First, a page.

Ahh, I missed that. I still don’t think that’s too damning. Tom Scocca and Deadspin were killing guys on twitter after the Te’o story broke.

  70. Kiko Jones says:

    The conspiracy theorist in me is thinking Yankee ownership got the ball rolling with this investigation, in an effort to see if it would uncover wrongdoing that would ultimately invalidate A-Rod’s contract and get them out of paying him all that loot. Hmm…

  71. Get Phelps Up says:

    356 comments and no dalelama or stuart a yet!!

  72. sandy g says:

    steinbrenner should be on the phone with his lawyers trying to void his remaining contract.i believe should do it and let the courts rule on it.maybee the will agree on a buy out.somewere along the lines of 25 mil,saving the yankees 94 mil over 5 years.this would be strike two on arod if true.get rid of him now.take the pr hit and go forward from there.

    • MannyGeee says:

      NO strikes yet. one admission of very very prior wrongdoing, and one article of a report that no one has confirmed even exists.

  73. You should have shot Arod says:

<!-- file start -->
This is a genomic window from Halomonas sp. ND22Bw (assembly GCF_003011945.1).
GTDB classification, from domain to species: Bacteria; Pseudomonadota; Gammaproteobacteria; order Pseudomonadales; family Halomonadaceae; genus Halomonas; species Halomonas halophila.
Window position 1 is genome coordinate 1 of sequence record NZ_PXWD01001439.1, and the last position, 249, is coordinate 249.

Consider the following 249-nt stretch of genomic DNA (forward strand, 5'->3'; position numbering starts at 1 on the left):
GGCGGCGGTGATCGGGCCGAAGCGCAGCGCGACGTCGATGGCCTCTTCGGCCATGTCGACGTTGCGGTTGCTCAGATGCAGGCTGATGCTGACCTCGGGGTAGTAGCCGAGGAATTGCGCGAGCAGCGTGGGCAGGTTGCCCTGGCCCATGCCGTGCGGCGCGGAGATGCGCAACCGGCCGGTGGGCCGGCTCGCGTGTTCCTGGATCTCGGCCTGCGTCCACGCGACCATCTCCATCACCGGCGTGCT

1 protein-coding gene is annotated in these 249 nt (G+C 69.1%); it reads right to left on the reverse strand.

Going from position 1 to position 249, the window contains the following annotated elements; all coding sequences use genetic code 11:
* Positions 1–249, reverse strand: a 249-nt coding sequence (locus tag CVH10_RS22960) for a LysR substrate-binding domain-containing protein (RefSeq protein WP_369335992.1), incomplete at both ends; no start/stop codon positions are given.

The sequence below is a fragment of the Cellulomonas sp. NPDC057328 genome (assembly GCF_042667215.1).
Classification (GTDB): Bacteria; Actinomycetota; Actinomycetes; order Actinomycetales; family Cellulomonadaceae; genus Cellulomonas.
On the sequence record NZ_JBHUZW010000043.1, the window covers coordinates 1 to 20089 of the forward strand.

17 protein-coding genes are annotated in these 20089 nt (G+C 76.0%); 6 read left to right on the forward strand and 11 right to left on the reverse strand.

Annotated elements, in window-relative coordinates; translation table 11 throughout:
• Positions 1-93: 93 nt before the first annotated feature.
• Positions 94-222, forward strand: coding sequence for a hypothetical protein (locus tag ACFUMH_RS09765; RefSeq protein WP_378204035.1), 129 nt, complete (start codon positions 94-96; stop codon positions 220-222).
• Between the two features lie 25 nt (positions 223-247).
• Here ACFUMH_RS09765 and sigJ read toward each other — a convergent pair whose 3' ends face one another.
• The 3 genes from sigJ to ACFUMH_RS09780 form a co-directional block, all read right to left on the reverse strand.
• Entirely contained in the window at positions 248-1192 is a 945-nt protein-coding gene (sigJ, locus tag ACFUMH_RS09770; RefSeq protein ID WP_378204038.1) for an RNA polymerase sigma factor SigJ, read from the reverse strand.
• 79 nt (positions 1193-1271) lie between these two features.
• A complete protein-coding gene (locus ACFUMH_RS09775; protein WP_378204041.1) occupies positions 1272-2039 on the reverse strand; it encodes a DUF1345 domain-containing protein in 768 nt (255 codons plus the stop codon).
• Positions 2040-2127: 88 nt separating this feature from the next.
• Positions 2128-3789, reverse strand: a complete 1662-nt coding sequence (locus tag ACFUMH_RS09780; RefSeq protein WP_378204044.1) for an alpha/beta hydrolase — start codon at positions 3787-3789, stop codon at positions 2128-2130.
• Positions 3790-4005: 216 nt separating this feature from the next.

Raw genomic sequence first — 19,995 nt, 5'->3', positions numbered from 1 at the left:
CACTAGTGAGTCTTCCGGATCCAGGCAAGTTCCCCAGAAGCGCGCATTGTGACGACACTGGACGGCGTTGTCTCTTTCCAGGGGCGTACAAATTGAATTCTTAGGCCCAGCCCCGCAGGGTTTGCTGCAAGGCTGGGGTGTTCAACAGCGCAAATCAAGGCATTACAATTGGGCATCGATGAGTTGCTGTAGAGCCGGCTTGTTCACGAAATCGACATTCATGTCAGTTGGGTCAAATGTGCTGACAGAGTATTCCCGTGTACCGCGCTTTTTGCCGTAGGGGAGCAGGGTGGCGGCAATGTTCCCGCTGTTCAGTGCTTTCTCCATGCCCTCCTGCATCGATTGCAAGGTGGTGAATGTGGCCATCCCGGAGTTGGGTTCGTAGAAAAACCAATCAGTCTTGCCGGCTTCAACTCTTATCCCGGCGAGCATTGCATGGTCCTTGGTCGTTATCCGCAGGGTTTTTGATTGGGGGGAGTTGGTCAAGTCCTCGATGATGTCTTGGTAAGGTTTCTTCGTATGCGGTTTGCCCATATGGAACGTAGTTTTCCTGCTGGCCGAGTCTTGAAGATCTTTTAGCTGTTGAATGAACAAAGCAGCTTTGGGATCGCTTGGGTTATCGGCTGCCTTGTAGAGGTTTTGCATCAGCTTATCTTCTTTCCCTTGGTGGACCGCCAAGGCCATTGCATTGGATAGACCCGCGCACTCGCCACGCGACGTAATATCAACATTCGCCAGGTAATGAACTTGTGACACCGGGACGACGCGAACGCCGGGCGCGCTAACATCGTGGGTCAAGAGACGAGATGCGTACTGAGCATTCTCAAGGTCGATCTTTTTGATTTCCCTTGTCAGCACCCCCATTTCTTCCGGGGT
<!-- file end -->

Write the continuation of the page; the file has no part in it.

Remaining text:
Worst yankee ever
    The stain of arod and we could have been done with him by except hank the moron son
    Bid agaist himself to that horrible contract. Please let this be grounds to void that contrat and get rid of this loser.

  74. dkidd says:

    i’m as sick as anyone with this type of story, but the PED era is never going to end. science will keep outracing whatever testing procedures are in place, and soon genetic enhancement will take place in utero, starting another argument about fairness and level playing fields. no matter who is using what, baseball is still awesomely unscripted drama. it’s not professional wrestling (and i love wrestling, just for different reasons)

  75. Mr. Pappageorgio says:

    My advice for A-Rod: Better call Saul!!!!!

  76. Mark from Chicago says:

    Has any player in any professional team sport ever had his contract voided due to an glaring, yet non-criminal, violation of the morals cause in his contract?

    • Gonzo says:

      Denny Neagle? Wait, that was criminal, right?

      • RetroRob says:

        I wonder what ever happened with that?

        The Rockies canceled the last year of his deal under the morals clause in his contract for soliciting a woman for oral sex. I mean, if a contract can be canceled for trying to pay someone for a blowjob, then it seems to me it could totally be canceled for buying illegal drugs.